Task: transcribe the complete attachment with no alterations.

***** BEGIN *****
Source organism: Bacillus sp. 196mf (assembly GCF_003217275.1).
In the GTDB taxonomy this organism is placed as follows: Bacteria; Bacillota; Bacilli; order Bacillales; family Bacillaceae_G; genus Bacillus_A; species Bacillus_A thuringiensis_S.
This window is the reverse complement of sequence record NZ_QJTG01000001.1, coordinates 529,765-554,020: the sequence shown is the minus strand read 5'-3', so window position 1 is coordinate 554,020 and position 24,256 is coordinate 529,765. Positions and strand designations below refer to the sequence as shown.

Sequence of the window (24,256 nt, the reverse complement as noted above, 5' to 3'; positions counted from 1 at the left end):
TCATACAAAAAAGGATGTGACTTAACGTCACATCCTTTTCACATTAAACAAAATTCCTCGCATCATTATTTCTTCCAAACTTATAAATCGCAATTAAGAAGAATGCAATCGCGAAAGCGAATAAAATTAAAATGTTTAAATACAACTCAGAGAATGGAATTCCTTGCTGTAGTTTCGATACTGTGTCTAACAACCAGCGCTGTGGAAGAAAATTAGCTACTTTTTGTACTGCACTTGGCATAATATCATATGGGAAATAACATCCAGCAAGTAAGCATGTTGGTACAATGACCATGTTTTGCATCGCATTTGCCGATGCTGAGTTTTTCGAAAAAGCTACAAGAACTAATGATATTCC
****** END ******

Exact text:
Source organism: Bacillus sp. 196mf (assembly GCF_003217275.1).
In the GTDB taxonomy this organism is placed as follows: Bacteria; Bacillota; Bacilli; order Bacillales; family Bacillaceae_G; genus Bacillus_A; species Bacillus_A thuringiensis_S.
This window is the reverse complement of sequence record NZ_QJTG01000001.1, coordinates 529,765-554,020: the sequence shown is the minus strand read 5'-3', so window position 1 is coordinate 554,020 and position 24,256 is coordinate 529,765. Positions and strand designations below refer to the sequence as shown.

Sequence of the window (24,256 nt, the reverse complement as noted above, 5' to 3'; positions counted from 1 at the left end):
TCATACAAAAAAGGATGTGACTTAACGTCACATCCTTTTCACATTAAACAAAATTCCTCGCATCATTATTTCTTCCAAACTTATAAATCGCAATTAAGAAGAATGCAATCGCGAAAGCGAATAAAATTAAAATGTTTAAATACAACTCAGAGAATGGAATTCCTTGCTGTAGTTTCGATACTGTGTCTAACAACCAGCGCTGTGGAAGAAAATTAGCTACTTTTTGTACTGCACTTGGCATAATATCATATGGGAAATAACATCCAGCAAGTAAGCATGTTGGTACAATGACCATGTTTTGCATCGCATTTGCCGATGCTGAGTTTTTCGAAAAAGCTACAAGAACTAATGATATTCC